Enfilade

Exhibition | Epic Tales from Ancient India

Posted in exhibitions by Editor on July 13, 2017

The Demon Dhumraksha Leads His Army, North India, Kulu or Bahu, ca. 1700–10; opaque watercolor on paper (The San Diego Museum of Art, Edwin Binney 3rd Collection, 1990.1107).

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Press release from the Blanton:

Epic Tales from Ancient India: Paintings from The San Diego Museum of Art
Princeton University Art Museum, 19 November 2016 — 5 February 2017

Blanton Museum of Art, The University of Texas at Austin, 9 July — 1 October 2017
The San Diego Museum of Art, 3 March — 12 June 2018

One of the most comprehensive collections of South Asian paintings outside of India will be on display at the Blanton Museum of Art at the University of Texas at Austin from July 9 to October 1, 2017. These dynamic images were originally associated with important literary and religious texts and will be organized according to thematic narratives. Museum visitors will be introduced to the epic stories that continue to hold great cultural value in India and beyond.

Rama and Sita Enthroned, ca. 1800; opaque watercolor and gold on paper, 24.7 × 18.5 cm (The San Diego Museum of Art, Edwin Binney 3rd Collection).

“The Blanton is honored to partner with The San Diego Museum of Art to bring this remarkable collection to Austin,” said Blanton director Simone Wicha. “The epic stories have much to say about courage, loyalty, love and friendship, and the paintings themselves impress with the delicacy of their technique, the boldness of their design, and the humanity of the stories they convey. This exhibition is sure to delight audiences of all ages.”

Epic Tales from Ancient India: Paintings from The San Diego Museum of Art represents the highest achievement of court paintings from several regions of the Indian subcontinent from the 16th to the 19th centuries and have been selected from the renowned Edwin Binney 3rd Collection of The San Diego Museum of Art. This exhibition depicts stories that have been integral to South Asian culture for hundreds of years and provides a compelling introduction to classic Indian and Persian texts, including Bhagavata Purana, a Sanskrit text about the Hindu god Vishnu and his different incarnations; Ramayana, the adventures of Prince Rama of Ayodhya; Ragamala, a text that explores various modes in Indian classical music; and works of Persian literature, including Shahnameh, an epic poem about the legendary kings of Iran. The colorful manuscripts depict dutiful heroes, loyal friends, and strong-willed women, and each character serves as an instructive model in. Dangerous beasts, cunning adversaries, and assorted demons must be confronted and subdued. Battle scenes teeming with combatants give way to quieter moments, such as lovers meeting for a secret tryst. Many of the stories have religious significance and show the intervention of various divinities in maintaining cosmic order.

Complementing the paintings will be examples of Chola-period processional bronze images, Vishnu and Hanuman, on loan from the Kimbell Art Museum and the Cleveland Museum of Art, respectively. These works hint at Hindu ritual practices and highlight the religious significance of the narratives.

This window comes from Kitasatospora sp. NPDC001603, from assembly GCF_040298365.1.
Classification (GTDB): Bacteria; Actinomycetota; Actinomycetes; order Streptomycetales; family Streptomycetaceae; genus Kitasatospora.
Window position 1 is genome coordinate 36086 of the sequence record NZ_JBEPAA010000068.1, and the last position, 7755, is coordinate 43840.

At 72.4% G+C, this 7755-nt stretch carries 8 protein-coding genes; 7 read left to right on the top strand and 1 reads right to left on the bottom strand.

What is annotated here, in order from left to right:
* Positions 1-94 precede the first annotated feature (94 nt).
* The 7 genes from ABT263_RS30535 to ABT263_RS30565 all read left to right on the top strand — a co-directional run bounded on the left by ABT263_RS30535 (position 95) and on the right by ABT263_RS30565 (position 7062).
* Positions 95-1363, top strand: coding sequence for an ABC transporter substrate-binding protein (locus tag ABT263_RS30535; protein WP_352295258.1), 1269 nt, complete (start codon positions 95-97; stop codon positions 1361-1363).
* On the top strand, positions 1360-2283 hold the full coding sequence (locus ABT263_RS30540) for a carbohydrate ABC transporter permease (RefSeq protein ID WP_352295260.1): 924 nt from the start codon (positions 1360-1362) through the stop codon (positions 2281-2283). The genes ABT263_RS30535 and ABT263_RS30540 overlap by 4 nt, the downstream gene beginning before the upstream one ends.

Ray Williams, who leads the Blanton’s education efforts and serves as the managing curator for this exhibition, has a deep appreciation for India’s cultural expressions through story and image. “The struggle for cosmic order in the face of dark forces and fulfilling one’s duty with courage and integrity, are ongoing human concerns. The paintings invite us to plunge into Rama’s world, for example, and readily join in the quest to rescue Sita from the ten-headed, mustachioed, demon king and his frightful army,” said Williams.

A series of public programs will complement the exhibition, featuring gallery talks, musical demonstrations, classical Indian dance, and storytelling performances.

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The catalogue is distributed by Yale UP:

Marika Sardar, with contributions by Neeraja Poddar, Qamar Adamjee, and Alka Patel, Epic Tales from Ancient India: Paintings from The San Diego Museum of Art (New Haven: Yale University Press, 2017), 164 pages, ISBN: 978 03002 23729, $45.

Exploring the topic of narrativity in Indian art, this beautiful and deeply researched book considers illustrations to the Bhagavata Purana, the Ramayana, the Ragamala, and a range of texts in the Persian language, notably the Shahnama. Featuring stunning reproductions of paintings made between the sixteenth and nineteenth centuries from the Edwin Binney 3rd Collection at The San Diego Museum of Art, the publication includes thorough and fascinating explanations of the narrative of each text, including how that narrative is visually conveyed. Essays examine why these particular stories are so enduring, why patrons may have chosen to have a copy of a particular text made for their own collections, and how artists responded to the challenge of creating new versions of venerable classics.

Marika Sardar is Associate Curator of Southern Asian and Islamic art at The San Diego Museum of Art. Neeraja Poddar is the Mellon Fellow at the Philadelphia Museum of Art. Qamar Adamjee is Associate Curator of South Asian and Islamic art at the Asian Art Museum, San Francisco. Alka Patel is Associate Professor of South Asian and Islamic Art at the University of California at Irvine.

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